NASHVILLE, Tenn. (WKRN) – The Tennessee State Library and Archives has a new home. A ribbon cutting ceremony was held Monday to celebrate the unveiling in Nashville.

It’s 165,000 square-feet and three stories tall, but inside you’ll find more than three stories. You’ll find the history of Tennessee.

Chuck Sherrill, State Librarian and Archivist, gave News 2 an exclusive tour of the building. He said this was a much needed upgrade.

“We have a lovely old building on Capitol Hill that was specially built to be the Library and Archives in 1953. The public parts of that building were beautiful, but it was way too small for the collection as it had grown over the last 70 years,” said Sherrill.

The collection includes 360,000 books and journals, 50,330 cassettes of legislative recordings, 12,500 boxes of state government records, 8,750 boxes of Supreme Court case files, 6,635 boxes of Governors’ papers, and 5,000 maps.

“We estimate that if we had to put everything on one big shelf, it would stretch for 26 miles,” said Sherrill.

The space also provides access to unique pieces of literature.

“The rare book room represents some of the fine books in our collection. This library began in 1853 in the Capitol. Libraries are essential to democracy that people need to be able to look at the documents created by and for their government, in order to understand how government works and what government is doing,” explained Sherrill.

Sherrill has been involved in the project since the 1990s. However, planning didn’t begin until 2005, when money was allocated for it. He said that funding has gone into creating a number of experiences the public will enjoy.

There are several interactive screens in the lobby for the public to enjoy. These include maps which show the differences in county boundaries throughout the state. There are also educational games.

Sherrill said technology is at the forefront of the building’s design.

“A huge feature of this building, a very important one, is our robotic retrieval system,” he emphasized.

Myers Brown is the Director or Archival Collection Services. He explained how the system works.

“We have around over 8,000 bins that will carry the book materials. And we’ve got over 700 shelving units that will hold the archival materials. It’s relatively new in the archives and library world. We’re the only one in the state of Tennessee that operates a system like this. You couldn’t have a human climbing up into the system, pulling books, pulling archival materials, and then bringing it back to a station,” explained Brown.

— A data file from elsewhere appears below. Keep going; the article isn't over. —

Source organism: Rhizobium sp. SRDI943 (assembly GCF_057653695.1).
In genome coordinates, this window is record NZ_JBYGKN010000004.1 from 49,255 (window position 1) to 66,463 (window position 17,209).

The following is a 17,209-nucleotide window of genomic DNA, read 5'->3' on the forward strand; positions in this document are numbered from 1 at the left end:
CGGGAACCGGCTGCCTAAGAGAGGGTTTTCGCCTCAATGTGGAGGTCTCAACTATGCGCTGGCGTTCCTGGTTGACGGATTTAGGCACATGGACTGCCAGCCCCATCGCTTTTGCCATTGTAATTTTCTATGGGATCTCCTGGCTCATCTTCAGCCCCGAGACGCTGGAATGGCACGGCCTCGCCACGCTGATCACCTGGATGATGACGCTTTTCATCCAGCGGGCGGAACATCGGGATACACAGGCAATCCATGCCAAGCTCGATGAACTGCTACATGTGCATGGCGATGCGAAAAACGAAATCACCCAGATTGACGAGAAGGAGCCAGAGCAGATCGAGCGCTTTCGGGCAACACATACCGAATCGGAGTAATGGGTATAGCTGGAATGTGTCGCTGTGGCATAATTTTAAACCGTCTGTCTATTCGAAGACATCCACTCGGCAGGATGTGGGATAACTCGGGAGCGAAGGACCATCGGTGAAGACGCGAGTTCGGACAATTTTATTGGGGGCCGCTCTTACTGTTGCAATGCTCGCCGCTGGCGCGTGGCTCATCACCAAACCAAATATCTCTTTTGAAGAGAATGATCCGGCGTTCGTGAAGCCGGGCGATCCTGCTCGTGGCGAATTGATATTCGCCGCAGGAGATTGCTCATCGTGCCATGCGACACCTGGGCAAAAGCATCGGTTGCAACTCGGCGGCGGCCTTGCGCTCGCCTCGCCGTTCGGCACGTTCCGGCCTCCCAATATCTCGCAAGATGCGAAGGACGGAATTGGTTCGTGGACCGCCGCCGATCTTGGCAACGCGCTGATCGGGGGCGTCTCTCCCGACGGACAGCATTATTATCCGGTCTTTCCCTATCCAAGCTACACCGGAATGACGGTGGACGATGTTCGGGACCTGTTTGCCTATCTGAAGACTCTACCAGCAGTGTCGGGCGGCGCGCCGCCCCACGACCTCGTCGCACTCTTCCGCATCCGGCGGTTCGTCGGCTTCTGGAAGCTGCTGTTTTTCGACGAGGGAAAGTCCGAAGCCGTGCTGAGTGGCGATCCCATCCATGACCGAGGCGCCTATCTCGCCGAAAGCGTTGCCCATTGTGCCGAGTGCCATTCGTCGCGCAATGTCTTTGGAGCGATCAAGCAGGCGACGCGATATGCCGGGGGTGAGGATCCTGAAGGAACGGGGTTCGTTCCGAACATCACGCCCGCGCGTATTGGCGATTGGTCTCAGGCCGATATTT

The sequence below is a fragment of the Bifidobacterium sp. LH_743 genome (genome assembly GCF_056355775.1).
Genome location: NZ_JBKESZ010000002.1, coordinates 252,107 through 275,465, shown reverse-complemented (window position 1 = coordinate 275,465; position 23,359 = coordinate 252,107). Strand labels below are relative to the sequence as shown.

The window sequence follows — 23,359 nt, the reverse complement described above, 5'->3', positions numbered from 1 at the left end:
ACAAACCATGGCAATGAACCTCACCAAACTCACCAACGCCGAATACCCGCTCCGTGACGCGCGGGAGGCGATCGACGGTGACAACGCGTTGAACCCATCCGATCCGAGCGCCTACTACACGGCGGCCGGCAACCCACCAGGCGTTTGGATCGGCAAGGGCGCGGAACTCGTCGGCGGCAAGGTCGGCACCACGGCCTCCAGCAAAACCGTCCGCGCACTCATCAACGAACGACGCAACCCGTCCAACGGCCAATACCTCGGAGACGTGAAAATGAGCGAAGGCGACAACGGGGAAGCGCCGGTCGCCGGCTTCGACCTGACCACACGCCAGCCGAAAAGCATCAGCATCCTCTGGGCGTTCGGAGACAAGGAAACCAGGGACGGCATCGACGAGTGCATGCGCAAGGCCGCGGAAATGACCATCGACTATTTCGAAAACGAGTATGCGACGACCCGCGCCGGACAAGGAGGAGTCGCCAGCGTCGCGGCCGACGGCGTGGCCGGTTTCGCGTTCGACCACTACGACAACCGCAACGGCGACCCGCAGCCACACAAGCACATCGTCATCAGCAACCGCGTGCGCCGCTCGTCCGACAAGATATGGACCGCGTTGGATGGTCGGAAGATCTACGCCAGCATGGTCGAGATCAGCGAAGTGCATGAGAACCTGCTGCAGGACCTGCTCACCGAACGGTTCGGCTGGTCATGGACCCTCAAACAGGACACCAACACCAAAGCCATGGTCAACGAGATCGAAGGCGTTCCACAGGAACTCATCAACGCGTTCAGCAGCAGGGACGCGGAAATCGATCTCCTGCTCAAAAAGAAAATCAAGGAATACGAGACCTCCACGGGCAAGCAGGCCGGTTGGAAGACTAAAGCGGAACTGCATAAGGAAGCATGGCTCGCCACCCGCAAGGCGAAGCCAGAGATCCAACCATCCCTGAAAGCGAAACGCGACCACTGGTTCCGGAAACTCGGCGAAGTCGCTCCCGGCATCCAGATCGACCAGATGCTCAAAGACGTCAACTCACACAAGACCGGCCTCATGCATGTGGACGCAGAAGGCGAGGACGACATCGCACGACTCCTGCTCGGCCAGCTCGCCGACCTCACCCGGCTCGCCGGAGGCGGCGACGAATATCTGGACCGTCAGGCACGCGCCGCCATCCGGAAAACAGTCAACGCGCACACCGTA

The space is climate controlled and allows for a more efficient process.

“A patron will send a request through; it comes to the terminals here in the operator area; an archivist on duty will look at that request; then release it to the to the robot; the robot will bring that shelving unit or that van to the workstation. They check it out, put it on a cart, and send it down to public services. We should be able to get the request and get it into people’s hands in less than ten minutes is our goal,” Brown said.

The books then end up in the Grand Tennessee Reading Room. The room is filled with the most frequently used items.

“This includes over 10,000 family genealogies, and then in the back the Tennessee Collection, which is histories of Tennessee and books about Tennessee counties grouped together,” Sherrill pointed out.

He added he can’t wait to see younger generations enjoy it, “My dream is to see this room full of a class full of eighth graders all working on their family history project or Tennessee history project and just enjoying this big nice space and learning at the same time.”

All involved in the project said this building is part of a bigger purpose.

“We have an obligation to keep these things available, you know. Well beyond our lifetime. For the next generations to use and benefit from these materials,” said Brown.

Tennessee 225: Dive into the history of the Volunteer State.

“It is our mission given to us in the Tennessee code to preserve and to make it available -the documentary history of Tennessee,” Sherrill concluded. “It’s kind of funny to think about robotics and documents from the 1800s, but they have been brought together in this building. “

To learn more about the new Tennessee State Library and Archives building, click here.